I Can Live in Now

I discovered something the other day –
I was sitting in a cranky, put-upon place
stewing in my own impatience –
and then – I shut it off. Put it behind me.
The troubles from the moment before
were no longer relevant to me.
And a laughing lightness –
a joyful presence – just wrapped itself
around me in a happy hug and –
instantly! – I felt whole and free
and at peace with the world.
I discovered I can let go of then.
I discovered I can live in now.
-Karen Molenaar Terrell

(Photo by Karen Molenaar Terrell.)

May: Sunrise over Skagit County, WA

Sam the Wonder Dog

I expect to see her at the door
tail wagging
on our walks
nostrils quivering
one paw raised mid-stride
nose covered in dirt
from her latest hole
unaware of her own beauty
sleek and shiny as a black panther,
but goofy as a Disney character
exhausting
exuberant
extraordinary
friendlly, fetching frisbees and finding –
like magic! –
every tennis ball that ever landed off a trail.
It was a gift she had.
Her first night with us she ate a chunk
out of our ottoman – which we will now call
“The Samantha Terrell Memorial Ottoman.”
Then she went through an “electronics”phase –
the cellphone (chomp),
the remote control (crunch).

Sam loved her neighbors –
the dogs and their humans –
and her walks
around the neighborhood
included frisky, friendly greetings –
dog greetings and human greetings.
And now the neighbors
send us flowers and notes:
“She was a good girl.”
Our neighbors were good friends
to Samantha and their notes
make me smile – seeing the love.
I miss our Samantha
the Wonder Dog.
-Karen Molenaar Terrell

Judging a Person Who No Longer Exists

Thoughts upon a reading a dialogue between two of my friends:

Jeepers. Let’s give each other grace
and space
and the opportunity to grow
at our own pace
None of us is stuck in one place
mentally
We’re all evolving, changing,
re-arranging
moment by moment by moment.
No need to judge here.
No need to preach
all sanctimonious to each
other.
The person I was yesterday is gone
and so is the person you were
and so is the person next to you –
and what’s the point
of judging a person who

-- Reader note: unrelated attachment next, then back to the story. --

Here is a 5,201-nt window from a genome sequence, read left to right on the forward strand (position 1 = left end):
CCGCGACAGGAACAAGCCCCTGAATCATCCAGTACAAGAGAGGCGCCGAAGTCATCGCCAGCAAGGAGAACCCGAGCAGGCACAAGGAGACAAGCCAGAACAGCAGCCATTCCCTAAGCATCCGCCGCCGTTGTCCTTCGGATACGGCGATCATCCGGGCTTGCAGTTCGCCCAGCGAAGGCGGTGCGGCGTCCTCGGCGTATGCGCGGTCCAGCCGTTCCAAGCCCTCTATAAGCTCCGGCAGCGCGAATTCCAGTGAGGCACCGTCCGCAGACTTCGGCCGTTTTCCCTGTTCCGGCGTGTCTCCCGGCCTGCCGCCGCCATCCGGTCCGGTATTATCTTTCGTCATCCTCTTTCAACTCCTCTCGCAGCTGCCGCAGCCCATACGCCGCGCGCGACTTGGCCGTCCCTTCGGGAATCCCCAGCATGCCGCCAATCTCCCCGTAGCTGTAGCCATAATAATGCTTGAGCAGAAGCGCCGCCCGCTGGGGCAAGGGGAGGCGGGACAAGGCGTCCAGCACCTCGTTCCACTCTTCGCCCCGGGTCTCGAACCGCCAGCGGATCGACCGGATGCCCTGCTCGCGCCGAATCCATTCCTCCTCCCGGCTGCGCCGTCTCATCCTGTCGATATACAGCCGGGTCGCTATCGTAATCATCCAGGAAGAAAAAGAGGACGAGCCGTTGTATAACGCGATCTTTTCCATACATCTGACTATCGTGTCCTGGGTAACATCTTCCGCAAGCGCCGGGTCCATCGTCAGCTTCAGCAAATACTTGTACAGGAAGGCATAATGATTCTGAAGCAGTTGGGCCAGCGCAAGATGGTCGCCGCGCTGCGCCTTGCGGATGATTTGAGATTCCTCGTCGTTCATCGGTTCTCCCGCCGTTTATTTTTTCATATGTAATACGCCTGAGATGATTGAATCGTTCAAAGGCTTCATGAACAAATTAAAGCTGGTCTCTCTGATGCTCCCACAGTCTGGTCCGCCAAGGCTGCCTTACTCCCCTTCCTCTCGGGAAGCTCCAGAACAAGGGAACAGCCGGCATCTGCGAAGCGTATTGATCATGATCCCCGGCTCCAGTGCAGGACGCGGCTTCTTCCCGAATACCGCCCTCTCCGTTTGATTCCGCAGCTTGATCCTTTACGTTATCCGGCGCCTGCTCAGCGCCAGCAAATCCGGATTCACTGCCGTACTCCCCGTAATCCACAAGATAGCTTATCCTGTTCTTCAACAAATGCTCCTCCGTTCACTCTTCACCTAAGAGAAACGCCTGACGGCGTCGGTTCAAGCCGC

no longer exists?
-Karen Molenaar Terrell

(Photo by Karen Molenaar Terrell.)

Bellingham, WA

You Matter

All people want to be heard
and acknowledged and seen
and valued and not discounted
or ignored or pushed off to the side
as insignificant or irrelevant.
We all want a voice.
We all want to be heard –
no matter the color of our skin
or our gender
or our age
or our sexual orientation.
And I don’t think we should be ashamed
of wanting that and needing it.

You matter.
You are important to the world.
-Karen Molenaar Terrell

“Each individual must fill his own niche in time and eternity.”
-Mary Baker Eddy
(Retrospection and Introspection, p. 70)

“Beloved children, the world has need of you…”
-Mary Baker Eddy


Every Bird Has a Silver Lining

I don’t need any advice or platitudes here –
I know this will pass and every bird
has a silver lining and early clouds
catch the worm and time closes doors
and an open window heals all wounds
and it’s going to be alright
and better days lie ahead and yada yada.
But, speaking as just a human bean, DANG.
You know? The last four years feel like
one long series of good byes. Mom.
And then Rachael Randy Benjamin Bob
Anita Mike Dean Peggy and Laurie.
And Dad.

I didn’t have time to grieve Mom
because I needed to step up for Dad.
And then I didn’t have time to grieve
Dad because the pandemic hit
and our home became the sheltering
place for sons and their partners
and it was so good to have everyone
here – laughter and family time –
a place of refuge.

And today the last son moved out.
This chapter is finished – this home
has served its purpose and I feel
the book opening to a new chapter –
and maybe a new setting.
And I watched “10 Things I Hate
About You” and found myself
sobbing when Heath Ledger’s face
appeared on the screen. And I know
I’m ridiculous.

But… maybe the time
for grieving has finally come
-Karen Molenaar Terrell